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Water Jet Cutting vs. Laser Cutting
BSM North America
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Water Jet Cutting vs. Laser Cutting

Cutting techniques have advanced with industrial fabrication and advanced manufacturing, and there are two main custom options, including waterjet and laser cutting. If you are considering purchasing one of these options, the question of which one is better will come up.

Due to increased demand from many industries, the laser cutting machine market is anticipated to grow by 5.5% through 2030 and water jet cutting at 5.2% through 2033.

There are some significant differences between them, so let's break them down and the pros and cons of each to help you choose the right one for your business.

What Is the Laser Cutting Process?

Laser cutters utilize a beam that heats the material and cuts through it, leaving a smooth finish behind. 

The system also uses gas to blow away any leftover materials, and the typical output of the CO2 laser is between 4000 and 6000 watts.

How Does Water Jet Cutting Work? 

Water jet machines cut through the materials with pressurized water. They also utilize garnet and aluminum oxide to help enhance their cutting ability, resulting in a process similar to erosion in riverbeds. 

A water jet machine pumps the liquid through the holes at a much higher speed and concentration, producing an output of around 4 to 7 kilowatts.

Cost Comparisons

The laser will be the less expensive choice in terms of operating cost, coming in between $15 to $30, with the machine ranging between $8000 and $250,000. 

Water jet cutting machines will run you between $60,000 and $450,000, and operating costs range from $15 to $30.


One of the biggest concerns is the accuracy these machines offer. In this case, the laser will be more accurate because it has a tolerance of +/- 0.005, whereas the waterjet is at +/- 0.03. 


There will always be pros and cons with any machines you purchase, but when you are considering speed, it all depends on the application. The laser is typically quicker with thinner materials because the beam can penetrate and vaporize the materials more efficiently. 

Laser cutters are mostly used for material thicknesses around 0.12 inches to 0.4 inches. 

The water jet works well with thicker substances because it can remove more material faster than the laser option and handle thicknesses of up to 2.0 inches.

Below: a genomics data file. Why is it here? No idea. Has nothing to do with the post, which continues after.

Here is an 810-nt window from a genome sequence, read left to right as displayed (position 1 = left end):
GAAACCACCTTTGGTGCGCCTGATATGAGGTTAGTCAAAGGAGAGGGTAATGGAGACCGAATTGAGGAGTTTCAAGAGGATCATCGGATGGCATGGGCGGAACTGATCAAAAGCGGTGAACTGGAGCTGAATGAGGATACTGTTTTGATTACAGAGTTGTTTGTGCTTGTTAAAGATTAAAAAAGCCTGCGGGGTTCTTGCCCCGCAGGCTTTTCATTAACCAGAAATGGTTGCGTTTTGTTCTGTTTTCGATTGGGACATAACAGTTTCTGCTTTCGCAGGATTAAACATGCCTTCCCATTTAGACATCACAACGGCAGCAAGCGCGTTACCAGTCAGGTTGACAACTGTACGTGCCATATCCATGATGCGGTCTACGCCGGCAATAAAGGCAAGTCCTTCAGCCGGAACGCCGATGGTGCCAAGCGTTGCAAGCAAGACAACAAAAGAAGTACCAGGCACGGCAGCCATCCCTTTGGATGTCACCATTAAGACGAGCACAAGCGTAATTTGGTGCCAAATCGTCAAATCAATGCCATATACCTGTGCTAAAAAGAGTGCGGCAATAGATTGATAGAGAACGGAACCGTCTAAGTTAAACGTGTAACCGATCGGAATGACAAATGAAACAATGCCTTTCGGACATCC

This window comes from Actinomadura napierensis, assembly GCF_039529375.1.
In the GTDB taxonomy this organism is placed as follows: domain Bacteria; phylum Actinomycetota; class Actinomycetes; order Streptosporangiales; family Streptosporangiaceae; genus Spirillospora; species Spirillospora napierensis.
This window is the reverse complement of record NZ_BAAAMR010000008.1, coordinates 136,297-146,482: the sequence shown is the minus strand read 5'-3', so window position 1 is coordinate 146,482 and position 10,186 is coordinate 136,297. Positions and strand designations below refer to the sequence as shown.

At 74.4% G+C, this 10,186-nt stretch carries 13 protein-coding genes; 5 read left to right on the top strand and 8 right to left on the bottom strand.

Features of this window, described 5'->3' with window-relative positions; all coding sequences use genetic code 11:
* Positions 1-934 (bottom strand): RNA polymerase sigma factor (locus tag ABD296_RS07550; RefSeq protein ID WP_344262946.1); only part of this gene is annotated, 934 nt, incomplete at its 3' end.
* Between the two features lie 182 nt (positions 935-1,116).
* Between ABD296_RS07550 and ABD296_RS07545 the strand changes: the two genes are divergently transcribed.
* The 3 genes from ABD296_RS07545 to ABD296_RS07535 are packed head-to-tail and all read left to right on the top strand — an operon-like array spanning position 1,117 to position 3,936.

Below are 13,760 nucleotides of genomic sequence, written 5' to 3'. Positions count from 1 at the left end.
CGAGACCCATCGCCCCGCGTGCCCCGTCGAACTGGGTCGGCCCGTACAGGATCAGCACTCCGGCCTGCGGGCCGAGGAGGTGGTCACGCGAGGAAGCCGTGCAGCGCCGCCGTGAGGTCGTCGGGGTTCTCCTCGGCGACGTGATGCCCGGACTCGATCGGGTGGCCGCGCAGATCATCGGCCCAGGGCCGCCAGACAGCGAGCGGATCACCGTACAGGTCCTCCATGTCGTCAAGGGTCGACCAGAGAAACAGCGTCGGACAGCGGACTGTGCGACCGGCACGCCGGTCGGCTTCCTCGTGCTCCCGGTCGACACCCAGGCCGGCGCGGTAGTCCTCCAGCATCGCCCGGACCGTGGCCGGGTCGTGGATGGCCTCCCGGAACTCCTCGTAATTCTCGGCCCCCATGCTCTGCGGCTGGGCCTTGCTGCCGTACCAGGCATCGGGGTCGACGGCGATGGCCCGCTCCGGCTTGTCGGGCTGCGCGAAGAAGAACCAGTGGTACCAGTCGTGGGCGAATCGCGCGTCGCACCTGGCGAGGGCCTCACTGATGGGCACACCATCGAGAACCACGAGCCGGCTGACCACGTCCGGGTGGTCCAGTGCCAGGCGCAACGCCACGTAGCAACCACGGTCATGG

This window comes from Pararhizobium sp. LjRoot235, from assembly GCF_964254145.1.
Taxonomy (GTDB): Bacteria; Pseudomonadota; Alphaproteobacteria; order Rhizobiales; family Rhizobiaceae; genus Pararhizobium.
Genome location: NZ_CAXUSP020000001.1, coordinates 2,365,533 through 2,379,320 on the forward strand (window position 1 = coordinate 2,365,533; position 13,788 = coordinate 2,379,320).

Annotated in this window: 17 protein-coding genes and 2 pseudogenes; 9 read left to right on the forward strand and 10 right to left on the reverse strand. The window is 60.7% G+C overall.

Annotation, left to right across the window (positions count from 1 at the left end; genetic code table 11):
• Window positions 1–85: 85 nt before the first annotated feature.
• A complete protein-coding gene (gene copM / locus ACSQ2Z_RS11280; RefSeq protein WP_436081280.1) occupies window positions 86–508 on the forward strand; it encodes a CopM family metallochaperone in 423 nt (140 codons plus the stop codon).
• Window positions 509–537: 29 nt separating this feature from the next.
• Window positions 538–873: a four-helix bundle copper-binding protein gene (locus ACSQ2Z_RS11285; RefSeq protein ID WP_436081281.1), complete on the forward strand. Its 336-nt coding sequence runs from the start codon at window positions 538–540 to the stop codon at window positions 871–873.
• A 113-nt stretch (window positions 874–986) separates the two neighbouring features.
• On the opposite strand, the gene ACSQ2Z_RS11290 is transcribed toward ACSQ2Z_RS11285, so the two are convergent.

Cost of Components

Your other consideration is the cost of components. The water jet is pricier because it uses a water pump that needs regular maintenance and consumables. 

Water jetting also requires filters, seals, abrasive material, and cutting heads, making the laser a more cost-effective option because it's only a single tool. 


The type of materials you're using will affect which method is best for your project, and water jet cutters have no problem cutting through composites, glass, stone, and aluminum.

Laser cutting and marking works for most materials, including leather, foam, and fabric, but be aware that some metals and plastics can emit harmful fumes during the process.


Laser and water jet cutters can be considered eco-friendly. While water jet cutting doesn't produce fumes or hazardous waste when used correctly, laser cutting can also be a great option because it has precise cuts.

With precision cutting, you get less waste and reduce your environmental footprint and energy consumption during manufacturing.

BSM: Streamlined Processes Designed for Your Needs 

There are many variables to consider, and the choice will ultimately come down to your specific requirements and needs. Designing the right products is crucial, and when you need professional support with OEM development, BSM North America has you covered. 

Our Minnesota company has been in the industrial parts fabrication business for over 30 years and specializes in multiple products, including off-road steering columns, to help you design components that fit your needs.

When you need the highest-quality results, our team is here to help get you started; message us online or call us at 952-890-8146 today.

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